Except! If you look carefully, you’ll find that there are hundreds of writing jobs that will pay you for your words. Many of the most successful authors have gotten their start in journalism, and they’ll often say that the sheer discipline they learned from meeting deadlines every day made it possible for them to write their own work at the end of the day. Just make sure you stay open-minded; you may not be writing about topics that are 100 percent your jam, but you’ll be still be learning the mechanics of writing, how to brainstorm and pitch quickly, how to handle editorial feedback, how to meet deadlines, and how to get better each and every day.
Get on Twitter
Twitter is a glorious hub for writers, editors, agents, and other publishing professionals to chat about books. Your knowledge of the publishing industry will grow by leaps and bounds just by checking in and hearing what people are saying. Twitter is every writer’s best friend — you’ll start to crave the streams of conversation during the hours of drafting drudgery, and it’s also a great way to make Twitter-friends with other writers in your genre. Search for #amwriting for writing inspiration, #querytip for commentary from agents on how to query, and #pubtip for general publishing advice from industry insiders. And make sure you follow all your favorite authors, publishers, and literary agents, so you don’t miss out on invaluable snippets of free advice!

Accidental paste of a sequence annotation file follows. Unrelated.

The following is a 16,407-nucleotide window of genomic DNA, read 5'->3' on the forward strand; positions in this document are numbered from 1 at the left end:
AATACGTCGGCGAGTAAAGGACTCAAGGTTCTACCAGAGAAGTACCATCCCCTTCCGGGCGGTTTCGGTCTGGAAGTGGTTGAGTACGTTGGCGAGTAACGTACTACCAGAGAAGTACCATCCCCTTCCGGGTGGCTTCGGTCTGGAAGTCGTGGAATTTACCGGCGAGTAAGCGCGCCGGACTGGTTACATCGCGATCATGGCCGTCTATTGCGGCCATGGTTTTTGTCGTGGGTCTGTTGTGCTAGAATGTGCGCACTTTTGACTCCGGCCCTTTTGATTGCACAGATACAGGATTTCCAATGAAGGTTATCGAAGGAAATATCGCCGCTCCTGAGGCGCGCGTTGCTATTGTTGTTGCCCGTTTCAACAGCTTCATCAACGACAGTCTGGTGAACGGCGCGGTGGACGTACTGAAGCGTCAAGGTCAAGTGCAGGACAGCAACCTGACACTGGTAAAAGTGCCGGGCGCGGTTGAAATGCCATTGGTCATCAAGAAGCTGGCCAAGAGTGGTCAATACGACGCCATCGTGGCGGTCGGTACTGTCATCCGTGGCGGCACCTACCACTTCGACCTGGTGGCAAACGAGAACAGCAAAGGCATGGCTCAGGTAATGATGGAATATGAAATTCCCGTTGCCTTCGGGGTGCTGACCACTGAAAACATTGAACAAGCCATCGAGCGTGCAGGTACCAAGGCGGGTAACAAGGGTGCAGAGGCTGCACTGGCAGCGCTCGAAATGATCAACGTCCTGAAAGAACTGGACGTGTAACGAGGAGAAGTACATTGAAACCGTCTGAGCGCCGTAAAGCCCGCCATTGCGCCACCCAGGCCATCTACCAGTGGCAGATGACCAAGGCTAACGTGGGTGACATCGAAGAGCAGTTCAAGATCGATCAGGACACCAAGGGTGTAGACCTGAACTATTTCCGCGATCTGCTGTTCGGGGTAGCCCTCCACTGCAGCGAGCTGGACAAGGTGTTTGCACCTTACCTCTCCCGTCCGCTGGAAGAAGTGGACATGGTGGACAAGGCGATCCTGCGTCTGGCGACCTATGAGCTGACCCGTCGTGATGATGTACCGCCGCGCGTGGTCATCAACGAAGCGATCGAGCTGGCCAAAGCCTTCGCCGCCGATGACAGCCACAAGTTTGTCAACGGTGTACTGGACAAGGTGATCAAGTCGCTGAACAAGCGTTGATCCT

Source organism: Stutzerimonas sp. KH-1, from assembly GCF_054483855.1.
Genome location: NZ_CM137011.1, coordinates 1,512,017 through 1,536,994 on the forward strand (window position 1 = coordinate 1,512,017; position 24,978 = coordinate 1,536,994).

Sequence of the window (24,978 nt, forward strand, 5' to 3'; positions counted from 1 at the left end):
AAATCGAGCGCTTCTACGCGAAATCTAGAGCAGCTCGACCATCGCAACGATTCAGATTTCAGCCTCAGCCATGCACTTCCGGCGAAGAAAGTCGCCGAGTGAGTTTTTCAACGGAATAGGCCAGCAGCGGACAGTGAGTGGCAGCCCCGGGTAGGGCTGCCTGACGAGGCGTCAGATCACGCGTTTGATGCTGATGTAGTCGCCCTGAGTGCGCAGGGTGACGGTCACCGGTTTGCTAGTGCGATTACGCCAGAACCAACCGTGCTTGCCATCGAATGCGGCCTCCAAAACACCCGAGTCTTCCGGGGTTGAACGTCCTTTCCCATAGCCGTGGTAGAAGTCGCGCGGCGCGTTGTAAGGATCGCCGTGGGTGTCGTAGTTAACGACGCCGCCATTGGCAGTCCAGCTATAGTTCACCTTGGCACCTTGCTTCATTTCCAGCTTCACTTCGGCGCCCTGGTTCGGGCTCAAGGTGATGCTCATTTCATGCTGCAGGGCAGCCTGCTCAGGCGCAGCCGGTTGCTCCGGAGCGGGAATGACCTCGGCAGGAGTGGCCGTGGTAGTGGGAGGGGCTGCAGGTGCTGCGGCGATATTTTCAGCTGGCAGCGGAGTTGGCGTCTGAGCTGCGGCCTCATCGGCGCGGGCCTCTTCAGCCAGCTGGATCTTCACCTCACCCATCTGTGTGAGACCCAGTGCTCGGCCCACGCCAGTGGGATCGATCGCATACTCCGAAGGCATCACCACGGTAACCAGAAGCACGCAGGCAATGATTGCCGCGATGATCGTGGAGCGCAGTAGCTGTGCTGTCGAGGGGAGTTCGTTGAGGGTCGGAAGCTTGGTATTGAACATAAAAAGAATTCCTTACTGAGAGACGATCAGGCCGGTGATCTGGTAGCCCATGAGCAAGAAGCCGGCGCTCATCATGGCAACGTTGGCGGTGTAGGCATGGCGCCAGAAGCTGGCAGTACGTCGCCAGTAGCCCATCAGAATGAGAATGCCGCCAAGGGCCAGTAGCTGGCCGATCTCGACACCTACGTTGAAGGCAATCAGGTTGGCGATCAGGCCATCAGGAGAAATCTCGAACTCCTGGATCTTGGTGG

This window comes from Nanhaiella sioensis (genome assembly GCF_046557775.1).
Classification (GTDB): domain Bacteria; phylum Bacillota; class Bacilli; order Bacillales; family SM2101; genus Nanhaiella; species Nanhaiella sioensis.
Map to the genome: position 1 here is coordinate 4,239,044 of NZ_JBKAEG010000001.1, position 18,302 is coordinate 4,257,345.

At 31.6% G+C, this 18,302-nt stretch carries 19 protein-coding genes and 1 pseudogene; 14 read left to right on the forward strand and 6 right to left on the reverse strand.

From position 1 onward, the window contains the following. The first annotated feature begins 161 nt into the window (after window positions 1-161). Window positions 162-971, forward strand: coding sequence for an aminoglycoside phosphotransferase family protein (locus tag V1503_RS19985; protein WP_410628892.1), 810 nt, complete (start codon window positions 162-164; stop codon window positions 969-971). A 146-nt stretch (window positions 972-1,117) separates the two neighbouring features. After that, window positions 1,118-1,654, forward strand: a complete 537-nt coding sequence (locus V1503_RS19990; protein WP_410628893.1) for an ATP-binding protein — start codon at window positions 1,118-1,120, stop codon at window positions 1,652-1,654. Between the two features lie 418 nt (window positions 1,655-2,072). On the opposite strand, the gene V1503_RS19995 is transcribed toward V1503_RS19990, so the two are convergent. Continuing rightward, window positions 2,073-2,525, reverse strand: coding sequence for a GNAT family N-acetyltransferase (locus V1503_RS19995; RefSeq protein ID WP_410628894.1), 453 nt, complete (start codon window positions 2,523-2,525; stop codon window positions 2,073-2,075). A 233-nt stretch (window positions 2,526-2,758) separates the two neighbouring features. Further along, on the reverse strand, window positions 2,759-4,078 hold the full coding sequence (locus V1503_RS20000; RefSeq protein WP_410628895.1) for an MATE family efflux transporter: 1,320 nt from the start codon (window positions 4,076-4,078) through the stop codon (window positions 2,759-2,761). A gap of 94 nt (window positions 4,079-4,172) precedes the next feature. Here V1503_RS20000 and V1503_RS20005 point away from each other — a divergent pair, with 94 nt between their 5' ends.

Attend Writers’ Conferences
You know how working on your WIP day after day can get well... mind-numbingly boring and painful? Like you sort of want to jab pencils in your eyeballs just so you can stop staring at the blinking cursor? Yeah, you need to get out. Make it count as work by going to a writer’s conference, otherwise known as a carnival of fun and delights for the lonely writer. Sign up for sessions and workshops, rub elbows with editors and agents, and network with other writers who totally get the whole pencils-through-the-eyeballs thing.
Join a Critique Group
Newsflash: Writing doesn't improve in a vacuum. Yes, as much as you may want to smack a fellow writer right in his smug mug when he points out that your main character is still flat and two-dimensional, there’s a good chance that’s exactly what you need to hear. As tough as it is to handle criticism of your book baby, it’s the only way to keep improving and growing as a writer. Just make sure you join a group that has the whole constructive part of criticism down to a science — the last thing you need during the emotional struggle of birthing a book is to be berated.